The Documentation About "Codex Alimentarius"
What are the aims of the Codex Alimentarius Commission?
Constructed by the pharmaceutical industry, the Codex Alimentarius Commission is a self-proclaimed expert organization that has allied with the World Health Organization (WHO) and the World Food Organization (FAO). From the beginning, this was done with the intention of passing regulations and laws to protect the global pharmaceutical market.
Of the 30 committees using the title "Codex Alimentarius," those involved with food supplements and vitamins are of particular interest to the pharmaceutical industry. The central committee is the "Codex Committee on Nutrition and Foods for Special Dietary Uses." A puppet of the pharmaceutical industry, this committee has only been concerned with one topic since the middle of the 1990's: how to prevent vitamins and other food supplements from causing the collapse of the markets for beta-blockers, calcium antagonists, cholesterol lowering products and other widely superfluous pharmaceutical preparations.
By far, Germany is the biggest exporter of these dubious pharmaceutical products and nowhere else in the world exists such a bond between the pharmaceutical industry and politics. Therefore it is no surprise that the Government of the German Federal Republic is in charge of this committee, benefiting the pharmaceutical cartel.
The aims of Codex Alimentarius are clearly defined: Statements on the curative effects of vitamins and other natural remedies will be banned and made a punishable offense. In the future, the distinction between a foodstuff and a medicine will be made by the pharmaceutical industry itself and not by governments.
Using this new legislative edict, the pharmaceutical industry will extend its own markets as it sees fit. At present, the pharmaceutical industry has succeeded in classifying 500 milligrams of vitamin C in pill form as a medication requiring a prescription in Germany. If the pharmaceutical industry had its way, 100 mg or even 50 mg of vitamin C would be classified as medication.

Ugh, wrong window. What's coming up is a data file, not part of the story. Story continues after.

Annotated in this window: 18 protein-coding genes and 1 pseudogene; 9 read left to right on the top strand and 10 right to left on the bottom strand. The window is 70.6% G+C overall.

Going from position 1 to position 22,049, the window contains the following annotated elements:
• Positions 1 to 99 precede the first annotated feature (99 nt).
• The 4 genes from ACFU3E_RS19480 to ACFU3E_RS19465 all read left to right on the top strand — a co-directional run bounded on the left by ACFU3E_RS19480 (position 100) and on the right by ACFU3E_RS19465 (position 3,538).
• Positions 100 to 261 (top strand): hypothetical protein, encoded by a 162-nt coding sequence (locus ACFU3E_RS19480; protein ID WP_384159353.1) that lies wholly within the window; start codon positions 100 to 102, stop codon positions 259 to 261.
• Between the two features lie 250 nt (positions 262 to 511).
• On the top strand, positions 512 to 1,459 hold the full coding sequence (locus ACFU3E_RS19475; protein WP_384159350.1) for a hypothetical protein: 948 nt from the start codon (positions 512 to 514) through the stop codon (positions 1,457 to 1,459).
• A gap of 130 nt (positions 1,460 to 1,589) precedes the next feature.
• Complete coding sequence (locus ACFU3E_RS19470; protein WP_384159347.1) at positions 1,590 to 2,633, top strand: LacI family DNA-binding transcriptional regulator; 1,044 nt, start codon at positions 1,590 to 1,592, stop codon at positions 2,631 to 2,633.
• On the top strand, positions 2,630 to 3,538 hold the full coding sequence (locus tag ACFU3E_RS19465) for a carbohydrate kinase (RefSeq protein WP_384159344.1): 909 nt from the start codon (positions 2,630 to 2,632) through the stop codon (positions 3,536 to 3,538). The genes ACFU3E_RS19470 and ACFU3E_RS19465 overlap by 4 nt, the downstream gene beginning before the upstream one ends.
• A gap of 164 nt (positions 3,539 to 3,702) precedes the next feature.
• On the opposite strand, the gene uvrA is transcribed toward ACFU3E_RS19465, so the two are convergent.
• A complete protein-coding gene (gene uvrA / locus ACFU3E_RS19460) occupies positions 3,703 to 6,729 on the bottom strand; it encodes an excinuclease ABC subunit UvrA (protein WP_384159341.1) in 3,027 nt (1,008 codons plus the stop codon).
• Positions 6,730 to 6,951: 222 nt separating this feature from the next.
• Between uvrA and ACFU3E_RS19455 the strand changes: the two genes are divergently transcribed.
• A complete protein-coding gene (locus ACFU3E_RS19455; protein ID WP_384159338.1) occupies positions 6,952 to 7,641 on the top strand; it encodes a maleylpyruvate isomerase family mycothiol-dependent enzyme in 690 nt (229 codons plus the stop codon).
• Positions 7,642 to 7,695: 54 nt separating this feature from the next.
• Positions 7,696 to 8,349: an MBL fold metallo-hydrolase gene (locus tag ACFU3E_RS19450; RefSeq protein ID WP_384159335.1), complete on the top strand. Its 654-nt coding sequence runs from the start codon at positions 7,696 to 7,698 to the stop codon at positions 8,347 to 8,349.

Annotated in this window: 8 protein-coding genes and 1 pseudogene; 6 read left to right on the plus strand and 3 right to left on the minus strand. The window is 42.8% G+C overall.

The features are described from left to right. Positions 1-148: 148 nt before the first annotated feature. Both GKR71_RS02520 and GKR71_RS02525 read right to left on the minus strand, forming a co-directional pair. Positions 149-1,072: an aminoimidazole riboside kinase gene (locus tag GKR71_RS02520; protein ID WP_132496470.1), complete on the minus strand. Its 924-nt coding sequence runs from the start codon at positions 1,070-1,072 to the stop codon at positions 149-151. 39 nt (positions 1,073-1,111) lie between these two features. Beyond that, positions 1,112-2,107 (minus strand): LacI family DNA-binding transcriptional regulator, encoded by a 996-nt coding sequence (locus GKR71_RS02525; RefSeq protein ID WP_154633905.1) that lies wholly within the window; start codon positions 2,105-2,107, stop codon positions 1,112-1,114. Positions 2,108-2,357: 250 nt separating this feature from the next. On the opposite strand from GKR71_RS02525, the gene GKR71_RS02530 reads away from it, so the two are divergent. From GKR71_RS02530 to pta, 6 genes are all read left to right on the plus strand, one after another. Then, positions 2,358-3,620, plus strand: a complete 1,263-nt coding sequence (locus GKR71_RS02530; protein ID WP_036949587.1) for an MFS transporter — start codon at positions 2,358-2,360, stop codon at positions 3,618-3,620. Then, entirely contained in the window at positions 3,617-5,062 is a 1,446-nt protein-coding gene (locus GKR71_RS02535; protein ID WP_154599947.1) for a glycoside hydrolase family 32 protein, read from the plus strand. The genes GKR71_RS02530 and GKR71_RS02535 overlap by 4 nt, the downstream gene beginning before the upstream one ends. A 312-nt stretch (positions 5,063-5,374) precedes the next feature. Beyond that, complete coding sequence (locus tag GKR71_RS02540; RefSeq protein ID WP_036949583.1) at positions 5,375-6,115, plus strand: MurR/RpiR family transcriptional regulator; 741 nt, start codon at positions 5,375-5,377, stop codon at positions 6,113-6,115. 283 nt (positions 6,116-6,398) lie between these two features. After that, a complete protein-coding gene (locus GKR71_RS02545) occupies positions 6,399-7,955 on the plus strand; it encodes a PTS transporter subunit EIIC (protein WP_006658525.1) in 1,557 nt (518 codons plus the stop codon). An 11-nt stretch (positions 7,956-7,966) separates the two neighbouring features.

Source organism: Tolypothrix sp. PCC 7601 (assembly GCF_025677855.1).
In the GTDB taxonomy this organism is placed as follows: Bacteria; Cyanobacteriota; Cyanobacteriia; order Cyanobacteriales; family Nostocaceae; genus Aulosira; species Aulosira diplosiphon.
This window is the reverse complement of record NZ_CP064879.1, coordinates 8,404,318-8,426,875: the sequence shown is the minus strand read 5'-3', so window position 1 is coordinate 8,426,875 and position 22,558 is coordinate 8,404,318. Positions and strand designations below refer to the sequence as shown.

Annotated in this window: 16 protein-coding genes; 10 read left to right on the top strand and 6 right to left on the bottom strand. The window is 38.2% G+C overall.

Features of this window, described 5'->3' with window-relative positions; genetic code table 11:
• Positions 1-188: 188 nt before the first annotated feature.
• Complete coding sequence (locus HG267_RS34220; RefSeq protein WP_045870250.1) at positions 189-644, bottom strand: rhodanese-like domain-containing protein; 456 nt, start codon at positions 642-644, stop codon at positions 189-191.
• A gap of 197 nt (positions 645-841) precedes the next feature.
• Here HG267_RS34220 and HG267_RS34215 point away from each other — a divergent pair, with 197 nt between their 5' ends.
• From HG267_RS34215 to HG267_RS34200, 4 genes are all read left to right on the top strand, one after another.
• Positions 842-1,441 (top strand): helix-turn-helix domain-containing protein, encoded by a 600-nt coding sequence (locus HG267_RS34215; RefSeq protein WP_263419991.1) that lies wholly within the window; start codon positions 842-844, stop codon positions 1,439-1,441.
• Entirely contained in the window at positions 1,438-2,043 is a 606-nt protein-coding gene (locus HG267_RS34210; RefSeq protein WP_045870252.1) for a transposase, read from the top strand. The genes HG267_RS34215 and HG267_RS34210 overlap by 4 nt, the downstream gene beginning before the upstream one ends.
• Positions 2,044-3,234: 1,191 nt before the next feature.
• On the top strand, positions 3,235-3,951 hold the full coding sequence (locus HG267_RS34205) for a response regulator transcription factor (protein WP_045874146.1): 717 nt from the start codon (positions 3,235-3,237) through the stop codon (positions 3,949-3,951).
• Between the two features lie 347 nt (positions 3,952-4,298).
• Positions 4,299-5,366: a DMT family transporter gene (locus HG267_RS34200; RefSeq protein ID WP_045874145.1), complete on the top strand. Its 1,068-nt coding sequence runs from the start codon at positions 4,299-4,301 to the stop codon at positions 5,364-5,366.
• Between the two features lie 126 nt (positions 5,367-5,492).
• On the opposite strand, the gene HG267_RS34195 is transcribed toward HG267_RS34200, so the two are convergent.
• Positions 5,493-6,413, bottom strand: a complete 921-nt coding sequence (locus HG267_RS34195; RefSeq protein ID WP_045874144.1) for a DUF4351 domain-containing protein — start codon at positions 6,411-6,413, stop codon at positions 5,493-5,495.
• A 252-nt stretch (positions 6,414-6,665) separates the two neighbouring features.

The pharmaceutical industry knows that most people have no understanding of these restrictions and has disguised them with legal jargon.
The strategic aims of "Codex Alimentarius"
To mask its actual intention of protecting the world market of superfluous pharmaceutical preparations, those responsible for Codex have invented exculpatory statements: Thus the next Codex Alimentarius conference will occur at the "Federal Office for Health-related Consumer Protection" in Berlin in November of 2002. In addition to the "consumer protection" from alleged "harmful side effects" of vitamins, a need for united international administration of the pharmaceutical industry was indicated.
The fact that the pharmaceutical industry believes that this disguised justification will be unacceptable is clearly evident since Codex plans to punish all those who oppose its plans with economic sanctions by the UN.
Our response: Talk to as many people as possible about these irresponsible
plans and let the members of the Codex commission and their delegates
know what you think.
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